The city of Gurgaon, where I’m staying, is a satellite of Delhi, fifteen miles or so from the centre of the capital. Twenty-five years ago it was mainly green fields. Today it’s the sixth largest city in the state of Haryana, home to many global names in the financial services, telecoms, automotive and outsourcing industries, one of whom is my client.
It’s a city literally springing up before one’s eyes, and full of the kind of contrasts you see only in India. Pigs rootle in the rubbish at the gates of towering new corporate HQs. Rajasthani labourers and their brightly-dressed wives live in plastic-sheeting shelters on the construction sites where they work. Bamboo scaffolding clings to high-rise apartment blocks. Cows amble down the centre of the Delhi-Gurgaon expressway.
Yesterday Gurgaon was paralysed by its worst-ever traffic jam. Why? Because the authorities were testing the dedicated lanes that will bring Commonwealth Games traffic to Delhi from outlying areas when the games start in October. In the ensuing chaos of blocked access and exit roads, hundreds of thousands of people (luckily not including us) were stuck on the expressway for up to six hours. Add to that the fact that a late and particularly vicious monsoon has wrecked the surfaces of many of the main roads – the result of cost-cutting and corruption among contractors and officials – and you start to get a sense of what the daily commute for Gurgaon residents may be like in coming weeks.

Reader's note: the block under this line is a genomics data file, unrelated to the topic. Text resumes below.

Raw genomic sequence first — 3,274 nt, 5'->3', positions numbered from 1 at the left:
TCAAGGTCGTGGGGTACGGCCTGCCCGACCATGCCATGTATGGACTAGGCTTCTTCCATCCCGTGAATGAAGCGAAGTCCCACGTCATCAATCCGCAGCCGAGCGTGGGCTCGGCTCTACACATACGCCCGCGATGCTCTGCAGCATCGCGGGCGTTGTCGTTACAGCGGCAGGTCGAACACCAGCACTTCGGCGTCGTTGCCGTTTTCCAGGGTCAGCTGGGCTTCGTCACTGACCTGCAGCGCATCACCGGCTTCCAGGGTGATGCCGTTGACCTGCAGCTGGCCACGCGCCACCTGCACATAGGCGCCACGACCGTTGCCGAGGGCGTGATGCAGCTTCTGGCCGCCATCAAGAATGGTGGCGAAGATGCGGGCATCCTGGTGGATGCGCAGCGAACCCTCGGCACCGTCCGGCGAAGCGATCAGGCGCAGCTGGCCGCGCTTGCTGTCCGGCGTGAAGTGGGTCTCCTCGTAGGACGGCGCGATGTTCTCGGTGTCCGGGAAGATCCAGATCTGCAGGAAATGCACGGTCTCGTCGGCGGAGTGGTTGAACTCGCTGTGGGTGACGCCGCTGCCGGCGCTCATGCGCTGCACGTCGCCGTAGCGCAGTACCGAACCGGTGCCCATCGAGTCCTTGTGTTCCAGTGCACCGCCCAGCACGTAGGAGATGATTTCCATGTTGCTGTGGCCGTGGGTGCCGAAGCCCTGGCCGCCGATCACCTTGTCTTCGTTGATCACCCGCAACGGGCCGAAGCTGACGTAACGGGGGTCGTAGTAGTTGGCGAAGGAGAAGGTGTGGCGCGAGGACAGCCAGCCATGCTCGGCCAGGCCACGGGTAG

But this is India. People just shrug and try their best to get to work. If they can’t, they take a day off. Most people that is. Not the Indian national cycle team, though, according to a sad little story on the front of yesterday’s Hindustan Times. The cyclists were brought to Delhi from their training base in Patiala to get in some early practice on the routes where they will compete next month. But things didn’t go quite according to plan.
Despite leaving their accommodation at 4.00am, the state of the roads meant that it took the team two hours to get to the local expressway where they were going to train. They then had just two hours’ cycling before having to stop for fear of being mown down by rush-hour traffic. Then there’s the near-epidemic of mosquito-borne dengue fever, a direct result of standing water from the monsoon, which is hitting Delhi. With no team doctor present to tell them what precautions to take, three of them were immediately struck down with the fever. Another six caught viral infections, leaving only seven of the 18-man squad fit for training, and now – unsurprisingly – they’re back in Patiala again.
What’s this go to do with kind words? Nothing at all. I’ve had enough of language this week with my students. Occasionally it’s good just to write about whatever you feel like – in this case the continuously extraordinary experience of being in India. And it’s my twenty-second wedding anniversary today. So there.